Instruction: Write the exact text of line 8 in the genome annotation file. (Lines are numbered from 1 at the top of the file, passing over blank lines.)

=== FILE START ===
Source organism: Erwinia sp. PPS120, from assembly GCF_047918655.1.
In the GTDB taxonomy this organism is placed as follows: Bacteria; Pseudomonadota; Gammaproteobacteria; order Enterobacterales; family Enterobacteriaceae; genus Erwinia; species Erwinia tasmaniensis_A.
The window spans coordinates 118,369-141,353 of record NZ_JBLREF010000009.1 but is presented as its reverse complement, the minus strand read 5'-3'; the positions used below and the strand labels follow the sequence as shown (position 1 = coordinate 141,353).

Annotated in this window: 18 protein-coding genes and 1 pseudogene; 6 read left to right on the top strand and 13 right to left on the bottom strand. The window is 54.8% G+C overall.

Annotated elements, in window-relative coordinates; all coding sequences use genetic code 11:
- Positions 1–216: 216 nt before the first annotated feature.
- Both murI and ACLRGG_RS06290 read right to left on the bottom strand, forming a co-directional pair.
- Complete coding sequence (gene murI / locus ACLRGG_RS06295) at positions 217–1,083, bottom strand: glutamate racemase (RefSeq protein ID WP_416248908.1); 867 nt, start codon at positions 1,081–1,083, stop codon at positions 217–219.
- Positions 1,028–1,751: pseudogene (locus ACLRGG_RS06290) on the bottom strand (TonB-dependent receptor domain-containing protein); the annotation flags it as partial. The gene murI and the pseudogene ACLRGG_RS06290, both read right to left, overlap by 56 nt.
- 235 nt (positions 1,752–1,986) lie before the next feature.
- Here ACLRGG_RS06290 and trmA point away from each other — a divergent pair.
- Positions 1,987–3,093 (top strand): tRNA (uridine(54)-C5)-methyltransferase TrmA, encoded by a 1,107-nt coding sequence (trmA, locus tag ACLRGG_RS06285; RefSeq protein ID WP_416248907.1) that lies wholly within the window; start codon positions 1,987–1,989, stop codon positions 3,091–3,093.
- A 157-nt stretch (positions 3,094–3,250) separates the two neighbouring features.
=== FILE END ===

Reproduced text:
- Complete coding sequence (gene murI / locus ACLRGG_RS06295) at positions 217–1,083, bottom strand: glutamate racemase (RefSeq protein ID WP_416248908.1); 867 nt, start codon at positions 1,081–1,083, stop codon at positions 217–219.